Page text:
RBTH editor Alexandra Guzeva blessing some dyed eggs and kulichi before Easter. Source: personal archive
I don’t have a very religious family, despite the fact that almost all of us are baptized Orthodox. That is, besides my dad, whose red Komsomol membership card is still lying around somewhere. We almost never go to church, and we don’t observe Lent. However, for as long as I can remember, we’ve always dyed eggs and baked kulichy (Easter cakes) at Easter. It’s a tradition as ingrained as New Year, as pancakes during Maslenitsa, as watching the fireworks on Victory Day, May 9.
The Thursday before Easter is called Maundy (or Clean) Thursday, but hardly anybody remembers to associate it with the Last Supper, when Jesus washed his apostles’ feet in a demonstration of brotherly love and humility. However, it’s common to clean your house and thoroughly wash yourself on Maundy Thursday.
Having washed and rid yourself of evil thoughts to the greatest possible extent, it’s time to dye eggs and bake a kulich. Earlier, my mom and grandmother would start gathering onion skins several months before Easter in order to boil the eggs in them, giving the eggs their signature brown tint. Sometimes they doodled on the eggs, wrote “ХВ” on them (for Христос Воскресе, or Christ is Risen), and put little stickers on them.
Now the art of egg dying has gone far beyond onion skins, with some Easter eggs being transformed into masterpieces of Fabergé caliber. It would be a shame to eat such a work of art, so it might be stored in the refrigerator for months… It’s somewhat reminiscent of the tradition so popular among Russians of not taking down the Christmas tree (in Russia’s case, the New Year tree) until March.
Mom painting Easter eggs. Source: personal archive
Almost no one bakes kulichy themselves these days, with stores offering an enormous variety of cakes covered in glaze or chocolate, some of which are more similar to cupcakes. These are, of course, tasty, but they just don’t have the same soul and taste as homemade ones. My grandma still bakes her own kulichy, and all of our friends agree that they’ve never tasted anything so delicious.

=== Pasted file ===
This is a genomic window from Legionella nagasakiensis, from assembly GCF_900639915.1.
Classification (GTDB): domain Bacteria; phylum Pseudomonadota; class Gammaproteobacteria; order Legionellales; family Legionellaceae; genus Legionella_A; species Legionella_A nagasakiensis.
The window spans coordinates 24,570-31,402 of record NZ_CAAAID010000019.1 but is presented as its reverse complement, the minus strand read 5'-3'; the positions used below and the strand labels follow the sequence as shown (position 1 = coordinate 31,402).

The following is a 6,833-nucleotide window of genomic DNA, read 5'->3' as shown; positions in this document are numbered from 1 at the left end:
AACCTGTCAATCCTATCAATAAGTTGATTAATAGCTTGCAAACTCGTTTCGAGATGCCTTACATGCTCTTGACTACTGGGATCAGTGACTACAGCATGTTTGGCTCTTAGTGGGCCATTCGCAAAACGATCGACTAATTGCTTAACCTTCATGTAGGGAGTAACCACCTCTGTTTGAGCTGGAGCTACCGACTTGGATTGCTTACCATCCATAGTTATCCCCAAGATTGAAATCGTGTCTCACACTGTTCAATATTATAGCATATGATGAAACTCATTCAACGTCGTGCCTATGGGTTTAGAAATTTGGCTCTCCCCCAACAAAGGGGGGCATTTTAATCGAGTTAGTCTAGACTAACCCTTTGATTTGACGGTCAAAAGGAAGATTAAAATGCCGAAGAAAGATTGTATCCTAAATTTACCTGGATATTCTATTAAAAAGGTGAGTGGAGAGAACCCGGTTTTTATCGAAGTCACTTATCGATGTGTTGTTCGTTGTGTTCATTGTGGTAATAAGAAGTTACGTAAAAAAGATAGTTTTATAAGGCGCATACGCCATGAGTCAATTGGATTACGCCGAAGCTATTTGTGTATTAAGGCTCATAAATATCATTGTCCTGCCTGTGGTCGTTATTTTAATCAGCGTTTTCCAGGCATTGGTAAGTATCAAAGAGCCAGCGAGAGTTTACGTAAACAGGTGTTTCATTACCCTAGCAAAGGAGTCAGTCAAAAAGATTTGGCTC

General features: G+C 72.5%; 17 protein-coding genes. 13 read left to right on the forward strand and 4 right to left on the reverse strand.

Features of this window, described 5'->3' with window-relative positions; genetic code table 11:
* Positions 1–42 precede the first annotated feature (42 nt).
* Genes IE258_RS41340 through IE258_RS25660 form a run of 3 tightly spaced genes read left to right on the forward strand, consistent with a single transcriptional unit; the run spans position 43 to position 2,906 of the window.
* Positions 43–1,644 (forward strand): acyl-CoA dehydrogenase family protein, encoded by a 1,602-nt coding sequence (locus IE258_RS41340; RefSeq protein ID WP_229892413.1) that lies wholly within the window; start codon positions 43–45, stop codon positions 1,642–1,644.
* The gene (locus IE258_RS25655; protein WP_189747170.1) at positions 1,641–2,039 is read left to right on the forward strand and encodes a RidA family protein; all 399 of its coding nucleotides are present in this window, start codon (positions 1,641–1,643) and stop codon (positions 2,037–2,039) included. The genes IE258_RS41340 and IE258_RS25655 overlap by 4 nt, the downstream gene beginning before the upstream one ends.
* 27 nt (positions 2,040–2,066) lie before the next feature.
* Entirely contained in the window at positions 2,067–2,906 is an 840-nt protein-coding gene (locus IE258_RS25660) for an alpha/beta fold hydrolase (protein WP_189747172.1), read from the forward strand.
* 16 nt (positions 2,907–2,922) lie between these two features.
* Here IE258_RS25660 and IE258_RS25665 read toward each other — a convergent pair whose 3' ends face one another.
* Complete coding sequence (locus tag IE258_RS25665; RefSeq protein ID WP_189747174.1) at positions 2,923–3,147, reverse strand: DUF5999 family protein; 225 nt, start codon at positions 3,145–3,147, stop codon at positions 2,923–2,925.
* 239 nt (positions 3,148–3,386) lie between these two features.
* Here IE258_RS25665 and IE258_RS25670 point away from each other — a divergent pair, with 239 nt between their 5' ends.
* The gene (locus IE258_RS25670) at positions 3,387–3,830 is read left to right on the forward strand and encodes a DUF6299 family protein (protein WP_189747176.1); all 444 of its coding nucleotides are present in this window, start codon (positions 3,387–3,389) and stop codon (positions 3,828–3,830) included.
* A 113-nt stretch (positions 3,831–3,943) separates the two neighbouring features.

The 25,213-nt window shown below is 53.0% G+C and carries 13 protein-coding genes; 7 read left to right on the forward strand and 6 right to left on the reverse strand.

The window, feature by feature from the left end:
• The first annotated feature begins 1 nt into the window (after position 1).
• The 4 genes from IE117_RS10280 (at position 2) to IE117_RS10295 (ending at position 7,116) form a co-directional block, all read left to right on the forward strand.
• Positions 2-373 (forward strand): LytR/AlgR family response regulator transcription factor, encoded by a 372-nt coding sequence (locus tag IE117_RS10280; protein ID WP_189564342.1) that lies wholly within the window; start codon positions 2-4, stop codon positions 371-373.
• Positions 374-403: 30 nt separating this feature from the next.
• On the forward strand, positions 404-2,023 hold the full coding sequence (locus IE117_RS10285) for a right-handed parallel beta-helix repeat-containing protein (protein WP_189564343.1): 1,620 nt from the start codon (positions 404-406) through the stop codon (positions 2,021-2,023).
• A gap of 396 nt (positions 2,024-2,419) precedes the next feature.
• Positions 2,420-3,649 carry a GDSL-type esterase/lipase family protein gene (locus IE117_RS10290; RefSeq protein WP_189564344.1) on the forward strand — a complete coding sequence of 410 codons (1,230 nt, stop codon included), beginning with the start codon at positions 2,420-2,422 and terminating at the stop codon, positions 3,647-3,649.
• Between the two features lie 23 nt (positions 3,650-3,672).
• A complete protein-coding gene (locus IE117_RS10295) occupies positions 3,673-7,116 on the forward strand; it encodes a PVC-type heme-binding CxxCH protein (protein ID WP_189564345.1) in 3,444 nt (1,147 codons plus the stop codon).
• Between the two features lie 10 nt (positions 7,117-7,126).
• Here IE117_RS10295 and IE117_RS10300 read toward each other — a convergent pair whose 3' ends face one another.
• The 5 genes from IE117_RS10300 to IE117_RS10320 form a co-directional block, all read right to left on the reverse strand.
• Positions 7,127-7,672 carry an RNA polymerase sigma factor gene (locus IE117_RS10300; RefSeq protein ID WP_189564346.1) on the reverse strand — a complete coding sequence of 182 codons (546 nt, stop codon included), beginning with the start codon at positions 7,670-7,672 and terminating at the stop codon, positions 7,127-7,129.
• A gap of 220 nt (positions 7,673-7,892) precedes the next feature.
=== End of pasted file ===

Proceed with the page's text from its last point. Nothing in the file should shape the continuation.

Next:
On Saturday, the day before Easter, you need to bless your dyed eggs and kulichy at church. My grandma told me that people still celebrated Easter and painted eggs even during the anti-religious Soviet days. At that time, she lived with my great-grandparents in a village, and they sometimes went to the local church to bless their eggs and kulichy. When they moved to a small military town outside of Moscow, there was no church, so even though they were unable to bless their Easter bounty, they still prepared for the holiday.
Now eggs and kulichy can be blessed at churches everywhere. My mom and I love to go to a little church at Sparrow Hills (Vorobyovye Gory) near the observation deck. It’s really cozy and far from any residential areas, so there are no lines. Tables are set up near the church outside, and everyone sets out their culinary masterpieces, sometimes even wine. After all, Great Lent ends the following day, when everyone who has observed Lent gets to break their fast.
Every 15-20 minutes, the priest comes around and sprinkles everyone with holy water, while chanting prayers. The priest at Sparrow Hills has a good sense of humor – he is unsparing with the water, splashing anyone and everyone.
The Trinity Church at Sparrow Hills (Vorobyevy Gory) in Moscow. Source: personal archive
Easter is one of the chief church holidays in the Orthodox faith, but our celebration, as is the case with the majority of our acquaintances, means something more – bringing people together and creating an indescribable atmosphere of kindness and light, which permeates everyone. This day usually marks the start of real spring – not the calendar spring, but the weather spring. It seems like the weather is always good at Easter. The sun shines, and it’s as if Russians themselves, tired from the gray and the winter, begin to smile.
On Easter Sunday, it is common to greet each other with the phrase “Christ is risen,” to which it is proper to respond “He is risen indeed.” It’s an expression of metaphysical joy. But you don’t even have to say the words – just exchange colored eggs as gifts.
People also visit the cemetery on Easter Sunday, where they leave eggs and kulichy with candles on the headstones of their deceased relatives or loved ones. But this isn’t done in sadness – Easter is a time to celebrate life.
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